A Master Sommelier’s Retrospective

For the last 20 years of my life I have worked in restaurants. The last seven were mostly spent in high-end, fine dining restaurants. This past year, though, I decided to finally exit the restaurant world (at least for now) to start my own wine retail business. It’s one of the most exciting things I’ve ever done.

All that time working at the top of the wine pyramid, along with studying for the Master Sommelier exam along the way, really helped me to hone my palate and understand what makes great wine great. That said, even during all that time, the wines that I really liked to drink at home or in my spare time were not the high-end Grand Cru Burgundies or First Growth Bordeaux. My wine drinking habits outside of work were much more ‘humble’ to say the least.

Now that I’m in retail, I’ve made it my mission to discover the gems among the unsung varietals and regions of the world. It’s been a thrilling experience and has once again gotten me excited about new categories of wines. I want to show people that they don’t have to spend big to drink big. When you go outside of some of the ‘classic’ or more recognizable grapes and regions, there are so many great options out there to enjoy. This is where I spent the past year and here are some of the spots that have excited me the most.


First, I’ve been getting super jazzed about Italy, particularly Piedmont. I’m talking about lesser-known grapes like Friesa, Pelaverga and Grignolino. Or regions like Lessona, Ghemme or Coste della Sesia. These grapes and regions offer a ton of delicious wine-drinking pleasure but are also super approachable both to enjoy as well as on the wallet. Barbera is another grape that is a little more mainstream, but I don’t think it always gets the love it deserves. It can be lip smacking good!


Southern France has also emerged as a great area for fantastic wines that taste like they should be way more expensive than they are. Look out for areas like Corbieres, Faugeres and Cotes-du-Roussillon. There are producers in these areas that have the right touch, learned from some of the greats in more famous areas of France and relocated down here because land prices were better. The Languedoc-Roussillon area of France has long been known to produce mass market style wines and has contributed to the wine surplus in France, but certain wineries are making waves down there from old vine vineyards and sustainable techniques. If you like wines from places like the Rhone and/or grapes like Syrah (like I do), then these areas are worth checking out.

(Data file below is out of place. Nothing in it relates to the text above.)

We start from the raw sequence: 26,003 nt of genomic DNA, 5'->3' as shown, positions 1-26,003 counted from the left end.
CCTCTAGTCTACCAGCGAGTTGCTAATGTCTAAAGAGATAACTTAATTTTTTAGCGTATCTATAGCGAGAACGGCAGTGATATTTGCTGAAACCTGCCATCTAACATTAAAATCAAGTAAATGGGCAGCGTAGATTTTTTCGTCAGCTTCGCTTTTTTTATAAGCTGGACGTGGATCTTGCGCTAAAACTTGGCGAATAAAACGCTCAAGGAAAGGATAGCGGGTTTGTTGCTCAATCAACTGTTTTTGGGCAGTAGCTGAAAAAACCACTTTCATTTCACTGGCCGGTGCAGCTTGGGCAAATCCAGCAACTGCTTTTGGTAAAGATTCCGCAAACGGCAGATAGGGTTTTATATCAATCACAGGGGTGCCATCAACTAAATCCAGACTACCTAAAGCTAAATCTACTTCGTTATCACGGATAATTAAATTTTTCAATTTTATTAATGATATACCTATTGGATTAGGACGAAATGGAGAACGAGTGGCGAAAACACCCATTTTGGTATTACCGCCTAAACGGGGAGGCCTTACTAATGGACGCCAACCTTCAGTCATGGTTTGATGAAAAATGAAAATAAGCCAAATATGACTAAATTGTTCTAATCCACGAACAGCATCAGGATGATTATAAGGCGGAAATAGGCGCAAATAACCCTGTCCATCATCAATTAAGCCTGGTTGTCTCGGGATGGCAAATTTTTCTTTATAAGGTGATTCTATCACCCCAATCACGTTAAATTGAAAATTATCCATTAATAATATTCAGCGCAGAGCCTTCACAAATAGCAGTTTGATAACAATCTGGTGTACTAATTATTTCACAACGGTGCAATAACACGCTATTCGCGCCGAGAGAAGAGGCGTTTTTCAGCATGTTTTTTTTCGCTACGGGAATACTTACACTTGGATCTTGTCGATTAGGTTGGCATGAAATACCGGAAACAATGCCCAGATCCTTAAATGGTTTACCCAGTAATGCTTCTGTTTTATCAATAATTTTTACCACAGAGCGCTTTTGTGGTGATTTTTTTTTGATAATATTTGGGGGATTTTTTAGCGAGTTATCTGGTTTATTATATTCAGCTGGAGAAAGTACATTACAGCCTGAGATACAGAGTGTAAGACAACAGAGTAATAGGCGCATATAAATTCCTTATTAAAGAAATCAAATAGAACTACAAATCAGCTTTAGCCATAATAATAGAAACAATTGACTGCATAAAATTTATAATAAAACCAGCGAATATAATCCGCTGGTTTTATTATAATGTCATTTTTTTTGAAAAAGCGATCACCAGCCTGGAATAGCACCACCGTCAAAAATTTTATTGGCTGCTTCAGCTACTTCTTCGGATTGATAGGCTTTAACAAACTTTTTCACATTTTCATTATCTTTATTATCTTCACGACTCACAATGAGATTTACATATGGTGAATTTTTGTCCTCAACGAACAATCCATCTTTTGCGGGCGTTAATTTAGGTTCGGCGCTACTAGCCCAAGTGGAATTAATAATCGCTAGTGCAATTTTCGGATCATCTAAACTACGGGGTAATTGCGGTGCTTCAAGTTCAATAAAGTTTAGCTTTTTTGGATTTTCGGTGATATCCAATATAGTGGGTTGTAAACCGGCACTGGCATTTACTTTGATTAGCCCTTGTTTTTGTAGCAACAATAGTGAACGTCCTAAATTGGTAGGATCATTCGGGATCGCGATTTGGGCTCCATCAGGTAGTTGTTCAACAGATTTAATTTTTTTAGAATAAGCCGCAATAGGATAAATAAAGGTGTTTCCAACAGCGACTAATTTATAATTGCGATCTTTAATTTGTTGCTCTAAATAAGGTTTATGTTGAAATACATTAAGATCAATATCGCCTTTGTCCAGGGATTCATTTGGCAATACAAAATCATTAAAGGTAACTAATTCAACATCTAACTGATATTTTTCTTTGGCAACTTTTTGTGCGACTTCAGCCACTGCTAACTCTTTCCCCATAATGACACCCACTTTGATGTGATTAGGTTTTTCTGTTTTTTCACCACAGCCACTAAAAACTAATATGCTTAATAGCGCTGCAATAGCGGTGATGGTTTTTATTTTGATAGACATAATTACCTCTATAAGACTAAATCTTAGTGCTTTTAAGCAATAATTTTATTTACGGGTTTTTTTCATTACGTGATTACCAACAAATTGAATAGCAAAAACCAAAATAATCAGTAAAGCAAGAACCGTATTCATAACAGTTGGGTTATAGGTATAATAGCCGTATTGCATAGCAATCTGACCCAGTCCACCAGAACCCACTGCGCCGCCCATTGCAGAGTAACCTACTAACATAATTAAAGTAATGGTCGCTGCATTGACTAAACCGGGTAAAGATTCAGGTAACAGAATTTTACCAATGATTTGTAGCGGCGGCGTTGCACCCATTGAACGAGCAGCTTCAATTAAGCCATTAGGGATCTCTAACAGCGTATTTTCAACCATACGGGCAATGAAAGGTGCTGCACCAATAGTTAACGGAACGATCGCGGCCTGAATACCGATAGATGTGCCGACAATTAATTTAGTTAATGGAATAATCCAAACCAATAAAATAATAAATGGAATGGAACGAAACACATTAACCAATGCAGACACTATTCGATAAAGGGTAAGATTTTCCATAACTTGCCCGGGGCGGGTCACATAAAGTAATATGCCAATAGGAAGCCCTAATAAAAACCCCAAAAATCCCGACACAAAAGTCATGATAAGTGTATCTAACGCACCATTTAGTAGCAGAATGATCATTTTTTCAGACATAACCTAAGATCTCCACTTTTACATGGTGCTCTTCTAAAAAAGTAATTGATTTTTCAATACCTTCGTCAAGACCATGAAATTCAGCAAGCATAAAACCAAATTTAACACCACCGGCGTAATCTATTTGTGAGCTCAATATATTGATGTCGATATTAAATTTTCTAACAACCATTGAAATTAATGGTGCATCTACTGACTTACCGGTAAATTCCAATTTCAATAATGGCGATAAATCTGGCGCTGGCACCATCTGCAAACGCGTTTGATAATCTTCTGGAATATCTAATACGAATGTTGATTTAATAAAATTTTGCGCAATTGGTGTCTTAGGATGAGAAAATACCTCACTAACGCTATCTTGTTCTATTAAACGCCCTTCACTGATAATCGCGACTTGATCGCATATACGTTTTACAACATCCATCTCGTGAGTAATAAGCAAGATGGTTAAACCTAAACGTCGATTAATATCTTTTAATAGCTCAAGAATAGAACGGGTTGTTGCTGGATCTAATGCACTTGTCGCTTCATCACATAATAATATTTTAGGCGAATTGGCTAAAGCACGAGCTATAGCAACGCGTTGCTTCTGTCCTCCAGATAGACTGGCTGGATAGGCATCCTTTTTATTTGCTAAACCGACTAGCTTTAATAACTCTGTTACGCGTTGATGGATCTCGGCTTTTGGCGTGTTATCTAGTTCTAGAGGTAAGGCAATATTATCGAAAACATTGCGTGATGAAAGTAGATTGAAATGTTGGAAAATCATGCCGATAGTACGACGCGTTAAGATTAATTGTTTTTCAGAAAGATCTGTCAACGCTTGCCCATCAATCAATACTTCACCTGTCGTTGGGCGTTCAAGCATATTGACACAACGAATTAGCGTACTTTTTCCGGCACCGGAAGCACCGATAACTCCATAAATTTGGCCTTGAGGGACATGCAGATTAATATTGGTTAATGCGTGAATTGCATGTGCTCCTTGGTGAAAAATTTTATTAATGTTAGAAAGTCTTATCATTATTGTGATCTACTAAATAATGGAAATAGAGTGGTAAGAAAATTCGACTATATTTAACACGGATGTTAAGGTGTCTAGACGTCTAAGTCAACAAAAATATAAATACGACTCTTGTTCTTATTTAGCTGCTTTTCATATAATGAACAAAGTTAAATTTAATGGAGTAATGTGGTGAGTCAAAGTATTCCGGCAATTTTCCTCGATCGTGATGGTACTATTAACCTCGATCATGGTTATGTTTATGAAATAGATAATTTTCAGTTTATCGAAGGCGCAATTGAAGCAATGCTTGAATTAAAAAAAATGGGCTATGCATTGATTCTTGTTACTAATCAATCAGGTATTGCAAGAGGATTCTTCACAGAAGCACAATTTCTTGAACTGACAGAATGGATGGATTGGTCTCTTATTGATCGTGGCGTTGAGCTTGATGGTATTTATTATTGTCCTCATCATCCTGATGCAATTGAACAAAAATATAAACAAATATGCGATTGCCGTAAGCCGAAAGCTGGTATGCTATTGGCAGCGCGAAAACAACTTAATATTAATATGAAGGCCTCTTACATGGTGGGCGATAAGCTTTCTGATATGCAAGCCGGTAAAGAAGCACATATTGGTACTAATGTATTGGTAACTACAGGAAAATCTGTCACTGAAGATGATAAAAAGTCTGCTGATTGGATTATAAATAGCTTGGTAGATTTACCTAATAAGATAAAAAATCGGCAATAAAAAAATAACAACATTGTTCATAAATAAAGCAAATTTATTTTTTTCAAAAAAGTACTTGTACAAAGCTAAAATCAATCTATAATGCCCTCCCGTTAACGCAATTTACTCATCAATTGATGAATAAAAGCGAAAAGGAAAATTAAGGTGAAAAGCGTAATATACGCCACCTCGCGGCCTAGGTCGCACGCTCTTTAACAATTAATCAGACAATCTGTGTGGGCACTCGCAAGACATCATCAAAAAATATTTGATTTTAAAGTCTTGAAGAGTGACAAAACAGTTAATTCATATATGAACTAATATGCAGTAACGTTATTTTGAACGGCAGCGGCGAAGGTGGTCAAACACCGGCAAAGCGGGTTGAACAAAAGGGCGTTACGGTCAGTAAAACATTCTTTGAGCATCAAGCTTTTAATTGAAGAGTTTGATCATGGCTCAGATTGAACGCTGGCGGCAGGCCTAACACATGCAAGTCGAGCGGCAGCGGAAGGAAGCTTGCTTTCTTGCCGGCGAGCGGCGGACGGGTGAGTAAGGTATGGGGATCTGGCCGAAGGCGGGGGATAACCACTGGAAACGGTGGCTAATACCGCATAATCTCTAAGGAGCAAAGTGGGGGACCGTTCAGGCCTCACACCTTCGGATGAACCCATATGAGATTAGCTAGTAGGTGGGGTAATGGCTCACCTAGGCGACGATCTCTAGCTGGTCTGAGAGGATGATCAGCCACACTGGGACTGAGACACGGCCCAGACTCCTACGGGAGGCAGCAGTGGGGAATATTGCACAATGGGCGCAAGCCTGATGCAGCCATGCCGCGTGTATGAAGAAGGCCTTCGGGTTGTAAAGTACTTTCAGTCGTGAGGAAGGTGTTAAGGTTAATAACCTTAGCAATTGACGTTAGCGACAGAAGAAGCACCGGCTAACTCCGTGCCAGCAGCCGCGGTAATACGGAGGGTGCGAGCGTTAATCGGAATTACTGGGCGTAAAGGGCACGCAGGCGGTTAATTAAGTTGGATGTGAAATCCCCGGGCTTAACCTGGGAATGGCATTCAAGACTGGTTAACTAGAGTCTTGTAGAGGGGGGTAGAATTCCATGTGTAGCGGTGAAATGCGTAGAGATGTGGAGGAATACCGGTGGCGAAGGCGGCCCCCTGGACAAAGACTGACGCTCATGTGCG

Lastly, I think that California is still proving itself to be one of the most dynamic wine areas of the world. What was once a
state that many believed only produced homogenous wines full of fruit and power but lacking elegance and finesse has been changing. It’s super exciting. I’m seeing new wines all the time that are using grapes like Gamay or Trousseau 
or Chenin Blanc or even Gruner Veltliner and Riesling. It’s not just about big, buttery Chardonnay and powerhouse Cabernet anymore. There is so much more to choose from in Cali nowadays. I highly recommend giving these new wines a shot!

I feel very lucky to have had the sommelier career that I did and been able to taste as much great wine as I have. Now, I feel even luckier to have this sense of discovery all over again with wines that can be enjoyed by anyone and everyone.

Cheers, Dustin 

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